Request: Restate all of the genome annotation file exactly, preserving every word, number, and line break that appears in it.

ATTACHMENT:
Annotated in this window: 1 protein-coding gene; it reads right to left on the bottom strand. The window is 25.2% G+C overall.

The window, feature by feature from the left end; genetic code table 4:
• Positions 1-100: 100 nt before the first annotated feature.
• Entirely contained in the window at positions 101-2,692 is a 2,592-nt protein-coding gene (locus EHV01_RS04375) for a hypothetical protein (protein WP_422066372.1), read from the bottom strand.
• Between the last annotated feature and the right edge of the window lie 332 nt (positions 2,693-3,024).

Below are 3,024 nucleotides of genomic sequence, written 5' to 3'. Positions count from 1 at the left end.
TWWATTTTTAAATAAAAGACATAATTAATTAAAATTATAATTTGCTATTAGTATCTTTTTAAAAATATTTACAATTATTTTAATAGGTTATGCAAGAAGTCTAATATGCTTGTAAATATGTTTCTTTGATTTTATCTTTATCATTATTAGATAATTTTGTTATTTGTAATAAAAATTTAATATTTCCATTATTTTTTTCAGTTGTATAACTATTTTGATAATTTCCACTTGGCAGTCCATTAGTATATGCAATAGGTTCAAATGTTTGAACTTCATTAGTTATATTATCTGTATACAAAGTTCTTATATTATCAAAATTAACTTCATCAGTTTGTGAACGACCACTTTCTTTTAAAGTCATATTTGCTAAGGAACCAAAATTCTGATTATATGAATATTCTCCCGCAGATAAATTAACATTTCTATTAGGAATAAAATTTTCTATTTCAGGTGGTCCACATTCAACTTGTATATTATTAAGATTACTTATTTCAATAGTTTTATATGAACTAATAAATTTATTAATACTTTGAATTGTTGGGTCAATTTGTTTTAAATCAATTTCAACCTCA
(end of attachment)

Annotated in this window: 1 protein-coding gene; it reads right to left on the bottom strand. The window is 25.2% G+C overall.

The window, feature by feature from the left end; genetic code table 4:
• Positions 1-100: 100 nt before the first annotated feature.
• Entirely contained in the window at positions 101-2,692 is a 2,592-nt protein-coding gene (locus EHV01_RS04375) for a hypothetical protein (protein WP_422066372.1), read from the bottom strand.
• Between the last annotated feature and the right edge of the window lie 332 nt (positions 2,693-3,024).

Below are 3,024 nucleotides of genomic sequence, written 5' to 3'. Positions count from 1 at the left end.
TWWATTTTTAAATAAAAGACATAATTAATTAAAATTATAATTTGCTATTAGTATCTTTTTAAAAATATTTACAATTATTTTAATAGGTTATGCAAGAAGTCTAATATGCTTGTAAATATGTTTCTTTGATTTTATCTTTATCATTATTAGATAATTTTGTTATTTGTAATAAAAATTTAATATTTCCATTATTTTTTTCAGTTGTATAACTATTTTGATAATTTCCACTTGGCAGTCCATTAGTATATGCAATAGGTTCAAATGTTTGAACTTCATTAGTTATATTATCTGTATACAAAGTTCTTATATTATCAAAATTAACTTCATCAGTTTGTGAACGACCACTTTCTTTTAAAGTCATATTTGCTAAGGAACCAAAATTCTGATTATATGAATATTCTCCCGCAGATAAATTAACATTTCTATTAGGAATAAAATTTTCTATTTCAGGTGGTCCACATTCAACTTGTATATTATTAAGATTACTTATTTCAATAGTTTTATATGAACTAATAAATTTATTAATACTTTGAATTGTTGGGTCAATTTGTTTTAAATCAATTTCAACCTCA